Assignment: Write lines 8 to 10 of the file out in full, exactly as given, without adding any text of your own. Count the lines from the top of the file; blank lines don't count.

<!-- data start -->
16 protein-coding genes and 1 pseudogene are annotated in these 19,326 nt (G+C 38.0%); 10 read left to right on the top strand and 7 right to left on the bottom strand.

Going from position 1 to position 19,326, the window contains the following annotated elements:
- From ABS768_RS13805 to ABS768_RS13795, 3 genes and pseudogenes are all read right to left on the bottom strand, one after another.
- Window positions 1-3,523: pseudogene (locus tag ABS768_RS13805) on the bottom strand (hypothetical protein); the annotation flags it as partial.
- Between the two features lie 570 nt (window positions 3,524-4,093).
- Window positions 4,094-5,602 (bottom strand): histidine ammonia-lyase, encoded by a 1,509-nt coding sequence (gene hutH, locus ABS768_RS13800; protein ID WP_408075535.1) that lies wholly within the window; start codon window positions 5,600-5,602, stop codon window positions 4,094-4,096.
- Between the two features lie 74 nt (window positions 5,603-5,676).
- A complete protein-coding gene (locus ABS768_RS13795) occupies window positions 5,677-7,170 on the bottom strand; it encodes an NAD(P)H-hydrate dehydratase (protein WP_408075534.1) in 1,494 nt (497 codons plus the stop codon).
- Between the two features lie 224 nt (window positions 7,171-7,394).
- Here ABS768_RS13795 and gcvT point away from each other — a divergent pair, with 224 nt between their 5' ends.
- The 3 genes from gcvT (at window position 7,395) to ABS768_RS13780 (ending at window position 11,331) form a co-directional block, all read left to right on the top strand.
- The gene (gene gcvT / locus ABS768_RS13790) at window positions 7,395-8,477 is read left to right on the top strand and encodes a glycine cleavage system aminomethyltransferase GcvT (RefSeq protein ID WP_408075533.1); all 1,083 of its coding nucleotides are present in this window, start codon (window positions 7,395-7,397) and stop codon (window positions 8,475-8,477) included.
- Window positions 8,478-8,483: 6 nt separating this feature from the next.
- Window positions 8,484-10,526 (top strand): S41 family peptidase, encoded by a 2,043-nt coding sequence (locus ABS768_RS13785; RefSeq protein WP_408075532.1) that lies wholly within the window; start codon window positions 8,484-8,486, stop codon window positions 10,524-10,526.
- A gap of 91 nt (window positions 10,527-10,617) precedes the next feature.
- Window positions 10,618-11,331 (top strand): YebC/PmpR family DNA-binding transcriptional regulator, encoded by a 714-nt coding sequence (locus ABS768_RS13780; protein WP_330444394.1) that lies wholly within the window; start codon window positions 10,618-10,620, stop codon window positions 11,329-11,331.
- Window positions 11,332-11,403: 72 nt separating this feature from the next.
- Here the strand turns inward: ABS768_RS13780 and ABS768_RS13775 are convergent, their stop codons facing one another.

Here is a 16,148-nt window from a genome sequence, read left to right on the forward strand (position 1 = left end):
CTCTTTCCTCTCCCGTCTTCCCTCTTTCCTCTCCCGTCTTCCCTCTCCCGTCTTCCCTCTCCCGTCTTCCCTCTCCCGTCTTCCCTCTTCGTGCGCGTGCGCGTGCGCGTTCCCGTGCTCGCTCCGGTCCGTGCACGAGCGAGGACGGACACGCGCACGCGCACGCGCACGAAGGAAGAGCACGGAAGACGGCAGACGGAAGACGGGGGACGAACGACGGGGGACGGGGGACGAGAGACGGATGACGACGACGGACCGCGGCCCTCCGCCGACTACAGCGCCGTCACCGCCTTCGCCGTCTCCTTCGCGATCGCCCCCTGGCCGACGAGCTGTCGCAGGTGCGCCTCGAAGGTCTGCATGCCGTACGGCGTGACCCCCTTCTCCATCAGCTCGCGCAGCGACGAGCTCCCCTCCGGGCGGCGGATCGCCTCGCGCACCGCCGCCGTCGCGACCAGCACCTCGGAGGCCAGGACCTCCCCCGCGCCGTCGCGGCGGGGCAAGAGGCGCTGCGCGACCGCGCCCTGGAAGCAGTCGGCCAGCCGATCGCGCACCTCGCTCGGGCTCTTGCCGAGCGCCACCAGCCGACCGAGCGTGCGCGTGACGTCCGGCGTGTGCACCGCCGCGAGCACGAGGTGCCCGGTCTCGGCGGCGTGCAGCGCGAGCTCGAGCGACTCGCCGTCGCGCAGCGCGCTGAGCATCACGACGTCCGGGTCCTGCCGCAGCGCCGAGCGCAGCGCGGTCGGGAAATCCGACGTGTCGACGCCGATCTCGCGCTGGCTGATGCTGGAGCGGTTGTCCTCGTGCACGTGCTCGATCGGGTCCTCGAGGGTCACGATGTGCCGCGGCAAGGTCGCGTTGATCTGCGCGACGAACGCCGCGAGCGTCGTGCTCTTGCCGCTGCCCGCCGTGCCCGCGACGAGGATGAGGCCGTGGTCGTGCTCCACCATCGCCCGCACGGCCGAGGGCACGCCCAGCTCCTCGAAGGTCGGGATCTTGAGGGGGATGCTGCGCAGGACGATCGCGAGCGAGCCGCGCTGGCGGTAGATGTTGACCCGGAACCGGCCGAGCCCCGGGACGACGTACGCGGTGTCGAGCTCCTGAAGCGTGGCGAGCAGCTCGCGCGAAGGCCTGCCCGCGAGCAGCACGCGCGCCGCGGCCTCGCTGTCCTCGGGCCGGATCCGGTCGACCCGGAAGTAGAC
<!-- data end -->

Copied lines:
- A complete protein-coding gene (locus ABS768_RS13795) occupies window positions 5,677-7,170 on the bottom strand; it encodes an NAD(P)H-hydrate dehydratase (protein WP_408075534.1) in 1,494 nt (497 codons plus the stop codon).
- Between the two features lie 224 nt (window positions 7,171-7,394).
- Here ABS768_RS13795 and gcvT point away from each other — a divergent pair, with 224 nt between their 5' ends.